consultation service codes. These services shall be reported as subsequent visits for the
    appropriate place of service and level of service. Payment for a consultation service shall
    be made regardless of treatment initiation unless a transfer of care occurs.
    Transfer of Care
    A transfer of care occurs when a physician or qualified NPP requests that another
    physician or qualified NPP take over the responsibility for managing the patients'
    complete care for the condition and does not expect to continue treating or caring for the
    patient for that condition.
    When this transfer is arranged, the requesting physician or qualified NPP is not asking for
    an opinion or advice to personally treat this patient and is not expecting to continue
    treating the patient for the condition. The receiving physician or qualified NPP shall
    document this transfer of the patient's care, to his/her service, in the patient's medical
    record or plan of care.
    In a transfer of care the receiving physician or qualified NPP would report the appropriate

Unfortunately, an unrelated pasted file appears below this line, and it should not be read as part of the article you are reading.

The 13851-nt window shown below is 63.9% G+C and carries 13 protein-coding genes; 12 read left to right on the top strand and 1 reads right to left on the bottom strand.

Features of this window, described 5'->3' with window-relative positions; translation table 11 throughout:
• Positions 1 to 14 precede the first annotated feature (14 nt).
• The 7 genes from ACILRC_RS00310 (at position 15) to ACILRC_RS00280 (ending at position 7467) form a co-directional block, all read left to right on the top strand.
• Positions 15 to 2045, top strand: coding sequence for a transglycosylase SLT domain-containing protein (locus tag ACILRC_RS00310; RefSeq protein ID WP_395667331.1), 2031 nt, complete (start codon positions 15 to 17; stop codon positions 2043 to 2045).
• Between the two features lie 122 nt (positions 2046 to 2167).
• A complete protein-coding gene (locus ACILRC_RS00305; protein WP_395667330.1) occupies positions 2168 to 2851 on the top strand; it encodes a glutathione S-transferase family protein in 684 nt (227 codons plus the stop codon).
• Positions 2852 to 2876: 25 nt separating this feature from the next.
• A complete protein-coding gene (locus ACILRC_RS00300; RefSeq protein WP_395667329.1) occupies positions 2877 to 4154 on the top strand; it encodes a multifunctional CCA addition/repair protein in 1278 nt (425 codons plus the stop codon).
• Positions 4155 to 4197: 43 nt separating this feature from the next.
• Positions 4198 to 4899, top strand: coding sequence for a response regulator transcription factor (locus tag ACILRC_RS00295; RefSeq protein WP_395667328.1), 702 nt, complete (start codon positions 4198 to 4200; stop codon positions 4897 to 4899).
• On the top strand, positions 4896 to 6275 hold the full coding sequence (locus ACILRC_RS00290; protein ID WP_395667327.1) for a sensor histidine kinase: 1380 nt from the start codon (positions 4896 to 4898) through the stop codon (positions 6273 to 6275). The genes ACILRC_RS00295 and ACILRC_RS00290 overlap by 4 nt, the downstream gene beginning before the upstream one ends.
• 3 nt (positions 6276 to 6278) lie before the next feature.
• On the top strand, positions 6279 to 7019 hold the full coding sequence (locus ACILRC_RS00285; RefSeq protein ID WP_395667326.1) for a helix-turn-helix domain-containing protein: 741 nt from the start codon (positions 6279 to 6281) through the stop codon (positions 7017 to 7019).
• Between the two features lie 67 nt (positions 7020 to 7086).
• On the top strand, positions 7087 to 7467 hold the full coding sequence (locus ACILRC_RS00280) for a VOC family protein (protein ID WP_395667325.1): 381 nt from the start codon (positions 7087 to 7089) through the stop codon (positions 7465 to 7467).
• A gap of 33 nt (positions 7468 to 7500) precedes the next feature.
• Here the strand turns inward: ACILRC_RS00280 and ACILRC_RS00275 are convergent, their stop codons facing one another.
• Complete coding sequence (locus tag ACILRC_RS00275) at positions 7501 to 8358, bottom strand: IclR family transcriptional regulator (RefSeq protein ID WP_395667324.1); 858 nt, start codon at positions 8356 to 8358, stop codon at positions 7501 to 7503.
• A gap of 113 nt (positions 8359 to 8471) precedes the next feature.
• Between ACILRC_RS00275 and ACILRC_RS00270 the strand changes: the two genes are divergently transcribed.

new or established patient visit code according to the place of service and level of service
    performed and shall not report a consultation service.
    Belinda S. Frisch, CPC, CEMC
    Author of "Correct Coding for Medicare, Compliance, and Reimbursement"

  5. #5
    Default remember the "3 R's"

    in order to bill a consult code you must have a REFERRAL from another physician
    This must be documented in the chart and is easiest done by asking for a script to be faxed to you from the referring physicians office along with any pertinent records. The script should say something like "evaluate" or "evaluate and treat" and should include the diagnosis/signs/symptoms/abnormal findings

    Your physician must RENDER the consultation service.

    Your physician must REPLY in writing stating his/her opinion and recomended course of treatment. If your physician ordered any testing he/she should also indicate such in his/her letter.